Unknown Pleasures: looking at Fregoli’s Pleasure Ground

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[This show has been sitting at the back of my brain since the end of August, and a review has been gestating ever since. Apologies that it’s so overdue, but it may as well surface before the show heads to Dublin and Boyle…]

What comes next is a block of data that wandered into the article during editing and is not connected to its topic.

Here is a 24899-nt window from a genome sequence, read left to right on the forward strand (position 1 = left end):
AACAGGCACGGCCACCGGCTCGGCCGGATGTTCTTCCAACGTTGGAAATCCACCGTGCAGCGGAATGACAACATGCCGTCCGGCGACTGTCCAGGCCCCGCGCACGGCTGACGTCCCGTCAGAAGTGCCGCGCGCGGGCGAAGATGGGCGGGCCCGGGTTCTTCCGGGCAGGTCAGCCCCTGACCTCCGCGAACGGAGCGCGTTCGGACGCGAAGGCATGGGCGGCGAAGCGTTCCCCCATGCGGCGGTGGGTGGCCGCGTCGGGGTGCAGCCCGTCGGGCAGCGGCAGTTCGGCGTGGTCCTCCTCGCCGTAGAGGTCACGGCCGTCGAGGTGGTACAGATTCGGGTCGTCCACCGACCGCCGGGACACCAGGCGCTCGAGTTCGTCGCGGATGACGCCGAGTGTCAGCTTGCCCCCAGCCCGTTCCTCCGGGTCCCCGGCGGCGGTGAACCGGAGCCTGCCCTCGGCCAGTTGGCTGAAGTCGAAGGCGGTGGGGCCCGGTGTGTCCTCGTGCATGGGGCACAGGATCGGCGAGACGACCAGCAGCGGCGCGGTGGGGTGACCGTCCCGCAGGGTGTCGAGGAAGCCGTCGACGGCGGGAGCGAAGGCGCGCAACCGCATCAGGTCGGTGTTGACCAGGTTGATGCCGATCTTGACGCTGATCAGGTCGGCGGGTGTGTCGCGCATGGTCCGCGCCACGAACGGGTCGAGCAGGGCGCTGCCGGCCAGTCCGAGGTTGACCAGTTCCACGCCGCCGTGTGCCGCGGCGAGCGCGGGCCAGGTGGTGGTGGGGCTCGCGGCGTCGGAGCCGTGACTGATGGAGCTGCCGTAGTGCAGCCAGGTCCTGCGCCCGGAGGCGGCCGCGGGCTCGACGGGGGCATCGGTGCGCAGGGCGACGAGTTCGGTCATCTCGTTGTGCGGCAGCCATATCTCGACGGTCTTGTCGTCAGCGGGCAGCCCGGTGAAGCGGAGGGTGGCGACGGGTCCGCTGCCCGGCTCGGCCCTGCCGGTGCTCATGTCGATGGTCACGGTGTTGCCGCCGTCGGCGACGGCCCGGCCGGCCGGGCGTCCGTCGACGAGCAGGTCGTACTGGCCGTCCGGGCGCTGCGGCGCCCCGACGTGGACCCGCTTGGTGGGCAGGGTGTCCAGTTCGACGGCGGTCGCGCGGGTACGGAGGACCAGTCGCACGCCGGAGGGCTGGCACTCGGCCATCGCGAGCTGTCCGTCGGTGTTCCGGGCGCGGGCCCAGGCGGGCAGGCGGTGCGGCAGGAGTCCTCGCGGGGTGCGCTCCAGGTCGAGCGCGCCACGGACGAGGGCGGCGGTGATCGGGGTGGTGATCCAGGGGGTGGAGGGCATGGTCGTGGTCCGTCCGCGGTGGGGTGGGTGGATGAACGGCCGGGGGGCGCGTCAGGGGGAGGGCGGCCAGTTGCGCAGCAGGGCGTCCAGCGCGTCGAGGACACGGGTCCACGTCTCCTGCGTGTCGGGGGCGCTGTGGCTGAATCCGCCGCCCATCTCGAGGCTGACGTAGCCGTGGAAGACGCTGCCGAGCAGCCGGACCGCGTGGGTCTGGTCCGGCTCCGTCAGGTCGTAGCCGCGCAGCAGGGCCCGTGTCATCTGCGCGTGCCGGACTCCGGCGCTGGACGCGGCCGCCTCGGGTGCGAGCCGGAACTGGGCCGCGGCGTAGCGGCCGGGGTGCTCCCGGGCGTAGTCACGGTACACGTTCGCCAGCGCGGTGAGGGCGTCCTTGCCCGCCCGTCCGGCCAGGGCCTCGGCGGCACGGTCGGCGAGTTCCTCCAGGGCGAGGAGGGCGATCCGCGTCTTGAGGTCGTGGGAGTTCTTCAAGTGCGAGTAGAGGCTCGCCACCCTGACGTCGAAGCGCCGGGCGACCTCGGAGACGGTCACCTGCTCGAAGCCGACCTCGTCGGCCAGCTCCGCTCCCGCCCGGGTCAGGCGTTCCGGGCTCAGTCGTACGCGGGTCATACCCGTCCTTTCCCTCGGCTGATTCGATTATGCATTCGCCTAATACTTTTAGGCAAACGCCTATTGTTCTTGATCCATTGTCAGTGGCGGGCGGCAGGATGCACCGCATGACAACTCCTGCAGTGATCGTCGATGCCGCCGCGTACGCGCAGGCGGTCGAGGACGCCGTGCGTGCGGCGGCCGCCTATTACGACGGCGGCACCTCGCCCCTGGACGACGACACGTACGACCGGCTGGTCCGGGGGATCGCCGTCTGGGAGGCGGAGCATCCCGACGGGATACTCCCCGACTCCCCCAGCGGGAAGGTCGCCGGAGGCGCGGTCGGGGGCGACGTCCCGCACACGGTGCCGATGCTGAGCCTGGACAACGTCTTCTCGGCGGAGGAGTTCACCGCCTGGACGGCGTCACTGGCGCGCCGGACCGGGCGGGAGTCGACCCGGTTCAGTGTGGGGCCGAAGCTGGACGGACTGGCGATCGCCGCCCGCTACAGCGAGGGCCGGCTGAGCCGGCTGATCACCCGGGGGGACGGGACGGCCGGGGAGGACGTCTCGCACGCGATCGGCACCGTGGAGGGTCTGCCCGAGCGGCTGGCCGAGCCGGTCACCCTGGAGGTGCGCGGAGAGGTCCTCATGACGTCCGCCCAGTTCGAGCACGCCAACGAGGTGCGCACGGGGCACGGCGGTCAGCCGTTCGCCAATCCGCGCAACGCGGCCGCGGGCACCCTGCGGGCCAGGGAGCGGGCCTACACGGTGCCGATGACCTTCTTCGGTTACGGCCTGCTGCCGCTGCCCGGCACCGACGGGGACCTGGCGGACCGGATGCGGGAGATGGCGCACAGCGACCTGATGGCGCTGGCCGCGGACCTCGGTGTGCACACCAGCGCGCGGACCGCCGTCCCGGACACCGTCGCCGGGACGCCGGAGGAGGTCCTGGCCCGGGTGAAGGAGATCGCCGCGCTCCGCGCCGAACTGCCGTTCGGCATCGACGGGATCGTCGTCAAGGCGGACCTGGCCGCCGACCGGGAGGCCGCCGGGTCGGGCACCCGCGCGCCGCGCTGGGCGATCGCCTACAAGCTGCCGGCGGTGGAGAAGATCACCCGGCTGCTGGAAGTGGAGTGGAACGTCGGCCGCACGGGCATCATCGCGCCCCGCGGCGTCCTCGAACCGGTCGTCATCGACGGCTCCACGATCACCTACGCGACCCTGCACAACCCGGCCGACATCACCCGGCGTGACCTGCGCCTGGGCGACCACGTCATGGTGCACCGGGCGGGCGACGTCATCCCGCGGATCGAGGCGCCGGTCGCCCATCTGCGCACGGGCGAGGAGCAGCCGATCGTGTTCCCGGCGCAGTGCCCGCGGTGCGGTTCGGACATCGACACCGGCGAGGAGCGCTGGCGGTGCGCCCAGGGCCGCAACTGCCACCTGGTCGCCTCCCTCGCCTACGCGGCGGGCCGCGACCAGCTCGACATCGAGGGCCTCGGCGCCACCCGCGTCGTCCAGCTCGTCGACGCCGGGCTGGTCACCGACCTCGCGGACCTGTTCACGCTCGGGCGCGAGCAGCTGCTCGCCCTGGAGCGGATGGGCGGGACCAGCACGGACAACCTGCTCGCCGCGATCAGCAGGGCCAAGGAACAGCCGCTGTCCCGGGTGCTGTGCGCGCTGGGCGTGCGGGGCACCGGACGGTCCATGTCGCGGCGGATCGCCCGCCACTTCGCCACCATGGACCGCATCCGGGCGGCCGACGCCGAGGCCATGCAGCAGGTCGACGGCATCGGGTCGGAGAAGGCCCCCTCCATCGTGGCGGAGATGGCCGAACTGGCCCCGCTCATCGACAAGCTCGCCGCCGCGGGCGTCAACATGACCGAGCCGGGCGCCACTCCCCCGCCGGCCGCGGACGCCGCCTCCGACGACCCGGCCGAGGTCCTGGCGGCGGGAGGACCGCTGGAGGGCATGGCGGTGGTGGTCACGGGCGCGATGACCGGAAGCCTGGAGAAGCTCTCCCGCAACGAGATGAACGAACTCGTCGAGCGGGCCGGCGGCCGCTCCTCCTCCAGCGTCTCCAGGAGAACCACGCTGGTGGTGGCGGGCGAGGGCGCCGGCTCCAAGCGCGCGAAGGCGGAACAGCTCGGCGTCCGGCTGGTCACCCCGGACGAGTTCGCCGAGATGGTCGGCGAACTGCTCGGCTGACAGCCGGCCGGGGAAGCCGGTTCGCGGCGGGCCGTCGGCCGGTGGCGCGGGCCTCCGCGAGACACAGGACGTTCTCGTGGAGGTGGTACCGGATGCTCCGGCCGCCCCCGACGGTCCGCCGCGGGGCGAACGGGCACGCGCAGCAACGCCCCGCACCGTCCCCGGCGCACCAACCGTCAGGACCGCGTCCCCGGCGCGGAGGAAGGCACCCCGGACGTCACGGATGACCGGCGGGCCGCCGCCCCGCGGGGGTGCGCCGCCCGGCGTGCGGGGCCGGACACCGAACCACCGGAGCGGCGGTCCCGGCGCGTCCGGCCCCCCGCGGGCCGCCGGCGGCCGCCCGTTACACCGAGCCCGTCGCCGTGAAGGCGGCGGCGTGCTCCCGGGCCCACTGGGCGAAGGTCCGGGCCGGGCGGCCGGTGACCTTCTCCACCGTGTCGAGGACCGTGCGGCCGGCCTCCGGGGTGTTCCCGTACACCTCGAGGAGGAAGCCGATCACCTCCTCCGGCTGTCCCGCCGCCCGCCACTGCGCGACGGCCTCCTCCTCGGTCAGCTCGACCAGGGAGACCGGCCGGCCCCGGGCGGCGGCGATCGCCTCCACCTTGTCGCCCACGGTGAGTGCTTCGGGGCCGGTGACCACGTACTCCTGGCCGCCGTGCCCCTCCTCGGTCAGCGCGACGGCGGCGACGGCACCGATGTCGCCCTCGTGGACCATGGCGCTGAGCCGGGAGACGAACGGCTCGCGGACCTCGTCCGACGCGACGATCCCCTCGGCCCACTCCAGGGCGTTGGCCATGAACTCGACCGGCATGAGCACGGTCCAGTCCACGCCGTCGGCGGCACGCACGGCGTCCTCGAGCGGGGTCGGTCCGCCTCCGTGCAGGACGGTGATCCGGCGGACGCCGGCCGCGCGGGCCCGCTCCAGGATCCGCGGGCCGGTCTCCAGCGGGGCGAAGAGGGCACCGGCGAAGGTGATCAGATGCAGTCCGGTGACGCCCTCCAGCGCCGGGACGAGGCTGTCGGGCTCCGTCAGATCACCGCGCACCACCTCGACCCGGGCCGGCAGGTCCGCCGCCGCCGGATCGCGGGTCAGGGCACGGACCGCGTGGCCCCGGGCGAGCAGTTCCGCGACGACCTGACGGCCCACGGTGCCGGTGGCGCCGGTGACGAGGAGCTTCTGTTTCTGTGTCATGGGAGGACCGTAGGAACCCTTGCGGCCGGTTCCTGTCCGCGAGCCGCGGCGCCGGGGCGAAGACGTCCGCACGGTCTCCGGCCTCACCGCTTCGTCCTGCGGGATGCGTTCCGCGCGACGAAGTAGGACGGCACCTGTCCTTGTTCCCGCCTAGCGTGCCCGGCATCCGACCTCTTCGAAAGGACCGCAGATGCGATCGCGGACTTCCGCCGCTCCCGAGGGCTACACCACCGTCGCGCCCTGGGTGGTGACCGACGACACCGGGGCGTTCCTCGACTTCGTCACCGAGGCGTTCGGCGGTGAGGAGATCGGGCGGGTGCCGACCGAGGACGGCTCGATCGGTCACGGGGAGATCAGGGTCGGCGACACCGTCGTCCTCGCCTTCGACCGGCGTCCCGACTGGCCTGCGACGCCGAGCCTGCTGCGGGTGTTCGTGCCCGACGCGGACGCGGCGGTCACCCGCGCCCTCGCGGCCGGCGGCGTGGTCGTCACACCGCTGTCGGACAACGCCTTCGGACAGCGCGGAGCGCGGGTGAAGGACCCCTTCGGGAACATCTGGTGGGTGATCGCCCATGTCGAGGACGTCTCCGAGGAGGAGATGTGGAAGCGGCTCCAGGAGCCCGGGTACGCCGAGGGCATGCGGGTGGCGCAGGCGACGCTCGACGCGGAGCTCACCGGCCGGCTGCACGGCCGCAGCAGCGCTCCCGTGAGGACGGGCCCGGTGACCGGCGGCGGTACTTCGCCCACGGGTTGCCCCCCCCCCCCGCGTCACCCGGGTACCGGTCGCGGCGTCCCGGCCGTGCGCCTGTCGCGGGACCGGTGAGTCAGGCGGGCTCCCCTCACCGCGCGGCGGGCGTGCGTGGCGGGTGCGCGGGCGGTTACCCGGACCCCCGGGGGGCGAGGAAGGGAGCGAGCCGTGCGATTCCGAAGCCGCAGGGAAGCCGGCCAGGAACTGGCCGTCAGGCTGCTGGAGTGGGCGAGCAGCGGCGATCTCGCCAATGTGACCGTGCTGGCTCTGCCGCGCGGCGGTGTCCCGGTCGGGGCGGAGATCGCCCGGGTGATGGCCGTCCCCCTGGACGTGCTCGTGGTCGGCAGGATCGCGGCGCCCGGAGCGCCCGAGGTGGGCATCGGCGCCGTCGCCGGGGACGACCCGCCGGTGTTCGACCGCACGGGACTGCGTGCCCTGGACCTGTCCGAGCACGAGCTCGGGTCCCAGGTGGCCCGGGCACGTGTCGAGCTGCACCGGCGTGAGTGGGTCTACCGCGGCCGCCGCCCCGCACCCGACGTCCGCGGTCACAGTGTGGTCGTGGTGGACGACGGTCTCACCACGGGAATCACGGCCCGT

Fregoli Theatre Company have been a mainstay of Galway’s theatrical scene for a good number of years. One early memory that I have of experiencing Galway theatre was watching At A Loss at the Jerome Hynes One Act festival as a precocious eighteen-year-old first year student in college, and telling its director (and Fregoli’s artistic director) Maria Tivnan after the show that I really liked the piles of boxes that she used as a set. (Well, I was eighteen at the time, of course I’d focus on the boxes.) One striking thing about that show was its jumps in time, its jumps between characters with very little effort, and its very minimalist design — those boxes were dumped on stage by the cast at the outset, thus creating their own set. That show was performed soon afterwards under the official Fregoli banner for 2009’s Mosaic of Dreams, where it was positioned alongside other one-acts that expressed a similar style: an ensemble of actors shifting between characters, space, and time, and a spartan set that would facilitate and assist with this stretch of the imagination. Given that the company have been a ubiquitous presence on the stage over the last number of years, when they were announced as the Michael Diskin bursary award winner one couldn’t help but be surprised that they hadn’t been on the Town Hall Theatre main stage yet, or that they hadn’t performed a two-act play before. And the play that the company brought to the stage was Pleasure Ground, a new play by one of its ensemble members, Jarlath Tivnan. The play in performance espouses Fregoli’s usual performance style and ethos, but given the longer running time and larger performance space, the company are allowed to experiment with other forms, resulting in the company’s most ambitious, and most mature, production to date.